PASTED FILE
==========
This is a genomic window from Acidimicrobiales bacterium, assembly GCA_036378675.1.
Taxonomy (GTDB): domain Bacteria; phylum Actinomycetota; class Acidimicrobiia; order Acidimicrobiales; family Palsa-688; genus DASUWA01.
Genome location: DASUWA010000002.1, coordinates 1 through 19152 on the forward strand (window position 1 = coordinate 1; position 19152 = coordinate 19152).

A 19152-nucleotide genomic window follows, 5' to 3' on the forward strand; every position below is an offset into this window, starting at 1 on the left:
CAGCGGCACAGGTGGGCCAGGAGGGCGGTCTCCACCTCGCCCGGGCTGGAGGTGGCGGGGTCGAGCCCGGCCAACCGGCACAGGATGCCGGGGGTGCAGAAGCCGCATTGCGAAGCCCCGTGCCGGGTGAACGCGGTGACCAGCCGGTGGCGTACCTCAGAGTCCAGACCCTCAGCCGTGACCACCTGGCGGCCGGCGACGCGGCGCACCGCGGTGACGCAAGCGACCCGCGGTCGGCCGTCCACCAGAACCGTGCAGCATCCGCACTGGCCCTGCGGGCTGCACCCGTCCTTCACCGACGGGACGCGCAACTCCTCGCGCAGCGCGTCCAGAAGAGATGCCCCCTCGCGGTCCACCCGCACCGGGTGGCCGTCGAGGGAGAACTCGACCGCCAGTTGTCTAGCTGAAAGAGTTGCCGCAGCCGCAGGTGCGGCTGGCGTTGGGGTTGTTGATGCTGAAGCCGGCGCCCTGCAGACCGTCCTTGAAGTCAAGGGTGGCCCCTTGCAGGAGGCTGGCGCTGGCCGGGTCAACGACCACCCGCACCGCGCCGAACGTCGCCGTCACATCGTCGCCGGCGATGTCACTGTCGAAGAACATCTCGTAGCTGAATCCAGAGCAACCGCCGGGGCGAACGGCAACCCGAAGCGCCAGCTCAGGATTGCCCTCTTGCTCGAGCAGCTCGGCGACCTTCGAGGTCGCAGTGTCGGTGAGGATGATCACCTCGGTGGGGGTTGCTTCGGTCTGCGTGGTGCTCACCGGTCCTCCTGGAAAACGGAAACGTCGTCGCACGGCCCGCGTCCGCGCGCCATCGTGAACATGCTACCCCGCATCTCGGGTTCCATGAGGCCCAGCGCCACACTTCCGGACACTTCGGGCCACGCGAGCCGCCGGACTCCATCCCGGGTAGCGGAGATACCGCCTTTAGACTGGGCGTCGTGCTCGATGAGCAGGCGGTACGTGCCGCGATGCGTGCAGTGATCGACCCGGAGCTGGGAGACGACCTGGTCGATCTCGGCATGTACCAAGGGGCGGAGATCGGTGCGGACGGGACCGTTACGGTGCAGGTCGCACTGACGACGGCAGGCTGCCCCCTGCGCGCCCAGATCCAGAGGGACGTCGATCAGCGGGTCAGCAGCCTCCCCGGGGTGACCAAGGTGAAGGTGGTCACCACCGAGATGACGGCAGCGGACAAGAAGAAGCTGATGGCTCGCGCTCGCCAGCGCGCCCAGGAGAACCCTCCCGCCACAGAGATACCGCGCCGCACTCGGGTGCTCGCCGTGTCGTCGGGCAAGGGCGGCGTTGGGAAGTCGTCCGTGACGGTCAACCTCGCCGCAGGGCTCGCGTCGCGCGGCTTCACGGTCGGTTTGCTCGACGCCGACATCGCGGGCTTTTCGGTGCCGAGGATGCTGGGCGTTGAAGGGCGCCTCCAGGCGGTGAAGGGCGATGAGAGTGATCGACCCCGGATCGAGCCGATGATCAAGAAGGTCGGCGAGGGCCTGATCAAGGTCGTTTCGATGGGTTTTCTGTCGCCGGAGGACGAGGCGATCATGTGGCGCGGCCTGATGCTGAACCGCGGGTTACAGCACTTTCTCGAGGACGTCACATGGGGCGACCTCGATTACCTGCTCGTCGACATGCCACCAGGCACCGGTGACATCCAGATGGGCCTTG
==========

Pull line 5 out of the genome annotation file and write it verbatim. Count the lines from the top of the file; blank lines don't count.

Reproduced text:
CAGCGGCACAGGTGGGCCAGGAGGGCGGTCTCCACCTCGCCCGGGCTGGAGGTGGCGGGGTCGAGCCCGGCCAACCGGCACAGGATGCCGGGGGTGCAGAAGCCGCATTGCGAAGCCCCGTGCCGGGTGAACGCGGTGACCAGCCGGTGGCGTACCTCAGAGTCCAGACCCTCAGCCGTGACCACCTGGCGGCCGGCGACGCGGCGCACCGCGGTGACGCAAGCGACCCGCGGTCGGCCGTCCACCAGAACCGTGCAGCATCCGCACTGGCCCTGCGGGCTGCACCCGTCCTTCACCGACGGGACGCGCAACTCCTCGCGCAGCGCGTCCAGAAGAGATGCCCCCTCGCGGTCCACCCGCACCGGGTGGCCGTCGAGGGAGAACTCGACCGCCAGTTGTCTAGCTGAAAGAGTTGCCGCAGCCGCAGGTGCGGCTGGCGTTGGGGTTGTTGATGCTGAAGCCGGCGCCCTGCAGACCGTCCTTGAAGTCAAGGGTGGCCCCTTGCAGGAGGCTGGCGCTGGCCGGGTCAACGACCACCCGCACCGCGCCGAACGTCGCCGTCACATCGTCGCCGGCGATGTCACTGTCGAAGAACATCTCGTAGCTGAATCCAGAGCAACCGCCGGGGCGAACGGCAACCCGAAGCGCCAGCTCAGGATTGCCCTCTTGCTCGAGCAGCTCGGCGACCTTCGAGGTCGCAGTGTCGGTGAGGATGATCACCTCGGTGGGGGTTGCTTCGGTCTGCGTGGTGCTCACCGGTCCTCCTGGAAAACGGAAACGTCGTCGCACGGCCCGCGTCCGCGCGCCATCGTGAACATGCTACCCCGCATCTCGGGTTCCATGAGGCCCAGCGCCACACTTCCGGACACTTCGGGCCACGCGAGCCGCCGGACTCCATCCCGGGTAGCGGAGATACCGCCTTTAGACTGGGCGTCGTGCTCGATGAGCAGGCGGTACGTGCCGCGATGCGTGCAGTGATCGACCCGGAGCTGGGAGACGACCTGGTCGATCTCGGCATGTACCAAGGGGCGGAGATCGGTGCGGACGGGACCGTTACGGTGCAGGTCGCACTGACGACGGCAGGCTGCCCCCTGCGCGCCCAGATCCAGAGGGACGTCGATCAGCGGGTCAGCAGCCTCCCCGGGGTGACCAAGGTGAAGGTGGTCACCACCGAGATGACGGCAGCGGACAAGAAGAAGCTGATGGCTCGCGCTCGCCAGCGCGCCCAGGAGAACCCTCCCGCCACAGAGATACCGCGCCGCACTCGGGTGCTCGCCGTGTCGTCGGGCAAGGGCGGCGTTGGGAAGTCGTCCGTGACGGTCAACCTCGCCGCAGGGCTCGCGTCGCGCGGCTTCACGGTCGGTTTGCTCGACGCCGACATCGCGGGCTTTTCGGTGCCGAGGATGCTGGGCGTTGAAGGGCGCCTCCAGGCGGTGAAGGGCGATGAGAGTGATCGACCCCGGATCGAGCCGATGATCAAGAAGGTCGGCGAGGGCCTGATCAAGGTCGTTTCGATGGGTTTTCTGTCGCCGGAGGACGAGGCGATCATGTGGCGCGGCCTGATGCTGAACCGCGGGTTACAGCACTTTCTCGAGGACGTCACATGGGGCGACCTCGATTACCTGCTCGTCGACATGCCACCAGGCACCGGTGACATCCAGATGGGCCTTG